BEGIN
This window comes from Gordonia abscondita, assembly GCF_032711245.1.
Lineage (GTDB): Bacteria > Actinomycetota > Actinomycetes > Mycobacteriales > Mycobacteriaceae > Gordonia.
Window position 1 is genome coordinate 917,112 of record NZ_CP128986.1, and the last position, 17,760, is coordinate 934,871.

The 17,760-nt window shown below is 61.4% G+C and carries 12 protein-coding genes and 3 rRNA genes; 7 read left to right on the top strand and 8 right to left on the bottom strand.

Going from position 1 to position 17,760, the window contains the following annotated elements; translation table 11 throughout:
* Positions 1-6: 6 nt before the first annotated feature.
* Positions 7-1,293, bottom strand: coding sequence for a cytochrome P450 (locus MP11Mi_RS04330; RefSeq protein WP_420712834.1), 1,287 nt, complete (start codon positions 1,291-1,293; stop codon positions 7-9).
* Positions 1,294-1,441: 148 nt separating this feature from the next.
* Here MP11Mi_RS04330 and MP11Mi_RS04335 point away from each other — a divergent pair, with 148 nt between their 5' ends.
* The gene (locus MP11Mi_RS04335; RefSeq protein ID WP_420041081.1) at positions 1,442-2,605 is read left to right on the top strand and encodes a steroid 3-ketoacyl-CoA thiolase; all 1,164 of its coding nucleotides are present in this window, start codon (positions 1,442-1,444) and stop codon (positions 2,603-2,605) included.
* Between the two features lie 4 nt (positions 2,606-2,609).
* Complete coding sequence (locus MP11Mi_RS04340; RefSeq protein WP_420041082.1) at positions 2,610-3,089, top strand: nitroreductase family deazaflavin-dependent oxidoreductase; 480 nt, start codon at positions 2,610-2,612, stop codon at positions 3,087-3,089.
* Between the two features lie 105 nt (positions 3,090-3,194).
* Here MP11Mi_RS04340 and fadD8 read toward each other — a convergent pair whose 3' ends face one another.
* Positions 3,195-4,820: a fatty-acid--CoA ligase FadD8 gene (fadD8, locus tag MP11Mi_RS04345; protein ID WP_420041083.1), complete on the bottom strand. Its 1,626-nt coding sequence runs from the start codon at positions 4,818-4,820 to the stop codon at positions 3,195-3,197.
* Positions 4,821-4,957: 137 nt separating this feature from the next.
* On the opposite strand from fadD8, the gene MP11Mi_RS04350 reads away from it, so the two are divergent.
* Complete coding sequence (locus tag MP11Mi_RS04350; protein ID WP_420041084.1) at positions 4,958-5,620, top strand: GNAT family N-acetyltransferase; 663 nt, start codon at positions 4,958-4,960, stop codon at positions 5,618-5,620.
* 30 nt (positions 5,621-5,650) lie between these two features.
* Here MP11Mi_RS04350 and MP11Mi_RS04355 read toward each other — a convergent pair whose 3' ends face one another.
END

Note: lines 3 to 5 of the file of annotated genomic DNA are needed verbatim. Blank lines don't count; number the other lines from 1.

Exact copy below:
Window position 1 is genome coordinate 917,112 of record NZ_CP128986.1, and the last position, 17,760, is coordinate 934,871.

The 17,760-nt window shown below is 61.4% G+C and carries 12 protein-coding genes and 3 rRNA genes; 7 read left to right on the top strand and 8 right to left on the bottom strand.

Going from position 1 to position 17,760, the window contains the following annotated elements; translation table 11 throughout: